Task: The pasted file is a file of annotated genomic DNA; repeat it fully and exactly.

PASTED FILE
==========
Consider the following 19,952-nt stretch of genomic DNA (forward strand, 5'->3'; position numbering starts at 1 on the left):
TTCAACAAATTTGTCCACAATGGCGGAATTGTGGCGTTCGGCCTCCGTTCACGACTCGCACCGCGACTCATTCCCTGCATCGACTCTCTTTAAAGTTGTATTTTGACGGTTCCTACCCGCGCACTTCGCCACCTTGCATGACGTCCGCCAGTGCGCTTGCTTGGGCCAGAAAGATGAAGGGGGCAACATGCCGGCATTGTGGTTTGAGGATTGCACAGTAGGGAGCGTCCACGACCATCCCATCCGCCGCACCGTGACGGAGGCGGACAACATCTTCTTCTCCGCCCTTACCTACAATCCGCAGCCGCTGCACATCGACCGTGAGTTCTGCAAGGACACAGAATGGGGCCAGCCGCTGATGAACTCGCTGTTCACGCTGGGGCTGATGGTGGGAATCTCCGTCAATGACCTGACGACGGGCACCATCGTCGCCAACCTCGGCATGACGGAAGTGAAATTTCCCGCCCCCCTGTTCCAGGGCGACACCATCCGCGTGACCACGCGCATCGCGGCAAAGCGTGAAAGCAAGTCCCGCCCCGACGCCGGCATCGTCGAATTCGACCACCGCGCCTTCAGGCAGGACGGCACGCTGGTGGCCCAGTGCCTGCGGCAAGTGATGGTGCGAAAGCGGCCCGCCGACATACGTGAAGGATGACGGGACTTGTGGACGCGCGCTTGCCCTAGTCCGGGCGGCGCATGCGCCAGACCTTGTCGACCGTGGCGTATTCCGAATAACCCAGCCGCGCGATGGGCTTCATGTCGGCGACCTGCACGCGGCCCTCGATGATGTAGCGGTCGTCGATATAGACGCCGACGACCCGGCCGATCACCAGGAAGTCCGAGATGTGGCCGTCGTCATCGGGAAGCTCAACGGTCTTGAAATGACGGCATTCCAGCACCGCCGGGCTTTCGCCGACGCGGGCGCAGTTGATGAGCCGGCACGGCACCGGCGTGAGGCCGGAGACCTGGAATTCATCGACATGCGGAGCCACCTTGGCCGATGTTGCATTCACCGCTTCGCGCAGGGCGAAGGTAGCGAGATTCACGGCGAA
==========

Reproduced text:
Consider the following 19,952-nt stretch of genomic DNA (forward strand, 5'->3'; position numbering starts at 1 on the left):
TTCAACAAATTTGTCCACAATGGCGGAATTGTGGCGTTCGGCCTCCGTTCACGACTCGCACCGCGACTCATTCCCTGCATCGACTCTCTTTAAAGTTGTATTTTGACGGTTCCTACCCGCGCACTTCGCCACCTTGCATGACGTCCGCCAGTGCGCTTGCTTGGGCCAGAAAGATGAAGGGGGCAACATGCCGGCATTGTGGTTTGAGGATTGCACAGTAGGGAGCGTCCACGACCATCCCATCCGCCGCACCGTGACGGAGGCGGACAACATCTTCTTCTCCGCCCTTACCTACAATCCGCAGCCGCTGCACATCGACCGTGAGTTCTGCAAGGACACAGAATGGGGCCAGCCGCTGATGAACTCGCTGTTCACGCTGGGGCTGATGGTGGGAATCTCCGTCAATGACCTGACGACGGGCACCATCGTCGCCAACCTCGGCATGACGGAAGTGAAATTTCCCGCCCCCCTGTTCCAGGGCGACACCATCCGCGTGACCACGCGCATCGCGGCAAAGCGTGAAAGCAAGTCCCGCCCCGACGCCGGCATCGTCGAATTCGACCACCGCGCCTTCAGGCAGGACGGCACGCTGGTGGCCCAGTGCCTGCGGCAAGTGATGGTGCGAAAGCGGCCCGCCGACATACGTGAAGGATGACGGGACTTGTGGACGCGCGCTTGCCCTAGTCCGGGCGGCGCATGCGCCAGACCTTGTCGACCGTGGCGTATTCCGAATAACCCAGCCGCGCGATGGGCTTCATGTCGGCGACCTGCACGCGGCCCTCGATGATGTAGCGGTCGTCGATATAGACGCCGACGACCCGGCCGATCACCAGGAAGTCCGAGATGTGGCCGTCGTCATCGGGAAGCTCAACGGTCTTGAAATGACGGCATTCCAGCACCGCCGGGCTTTCGCCGACGCGGGCGCAGTTGATGAGCCGGCACGGCACCGGCGTGAGGCCGGAGACCTGGAATTCATCGACATGCGGAGCCACCTTGGCCGATGTTGCATTCACCGCTTCGCGCAGGGCGAAGGTAGCGAGATTCACGGCGAA